# Improper integral convergence and implications of infinite limits

1. Apr 9, 2012

### Szichedelic

1. The problem statement, all variables and given/known data

Let f be a continuous function on [1,∞) such that $\lim_{x\rightarrow ∞}$f(x)=α. Show that if the integral $\int^{∞}_{1} f(x)dx$ converges, then α must be 0.

2. Relevant equations
Definition of an Improper Integral
Let f be a continuous function on an interval [a,∞). then we define $\int^{∞}_{a} f(x)dx$ to be $\lim_{b \rightarrow ∞}\int^{b}_{a} f(x)dx$ if this limit exists. In this case, the integral is said to be convergent.

3. The attempt at a solution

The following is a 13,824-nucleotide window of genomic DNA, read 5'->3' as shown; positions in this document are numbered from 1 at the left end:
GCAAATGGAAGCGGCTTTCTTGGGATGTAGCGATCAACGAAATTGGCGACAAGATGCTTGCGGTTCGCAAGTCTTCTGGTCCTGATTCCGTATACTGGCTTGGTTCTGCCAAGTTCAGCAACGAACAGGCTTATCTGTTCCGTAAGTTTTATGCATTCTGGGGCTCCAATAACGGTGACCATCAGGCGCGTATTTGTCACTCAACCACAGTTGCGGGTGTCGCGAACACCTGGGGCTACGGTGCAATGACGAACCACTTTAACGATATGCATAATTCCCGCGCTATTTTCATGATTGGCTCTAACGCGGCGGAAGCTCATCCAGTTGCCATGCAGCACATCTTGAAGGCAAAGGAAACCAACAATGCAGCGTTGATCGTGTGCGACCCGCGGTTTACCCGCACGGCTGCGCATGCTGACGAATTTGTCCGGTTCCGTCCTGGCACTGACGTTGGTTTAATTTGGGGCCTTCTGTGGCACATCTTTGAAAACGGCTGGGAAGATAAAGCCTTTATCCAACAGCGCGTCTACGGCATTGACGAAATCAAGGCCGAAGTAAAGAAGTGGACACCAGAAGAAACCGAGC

My attempt at this solution was first to start with the epsilon-delta version of a limit of a function. That is, since $\lim_{x\rightarrow ∞}$f(x)=α, then $\forall \epsilon$>0 with $x_{0}\in$ [1,∞) $\exists~ \delta$>0 s.t. |f(x) - α | whenever |x-$x_{0}$|<$\delta$. Then, I assumed that α was not equal to zero. From there I split up my inequality so that

-ε<f(x) - α< ε $\Rightarrow$ α - ε<f(x)< ε + α $\Rightarrow$ $\int^{∞}_{1}$(α - ε)dx < $\int^{∞}_{1} f(x)dx$ < $\int^{∞}_{1} (α + ε)dx$

From here, I am getting stuck in my logic and I think that perhaps this is not the route I want to go. I would appreciate it if I could be offered any hints on where to go from here, or on whether or not I should start over. Thanks!

Last edited by a moderator: Apr 9, 2012
2. Apr 9, 2012

### tiny-tim

Hi Szichedelic!
No, for ∞, your δ is a number "near ∞" …

we usually use N instead, and we look for an N such that x > N => |f(x) - α| < ε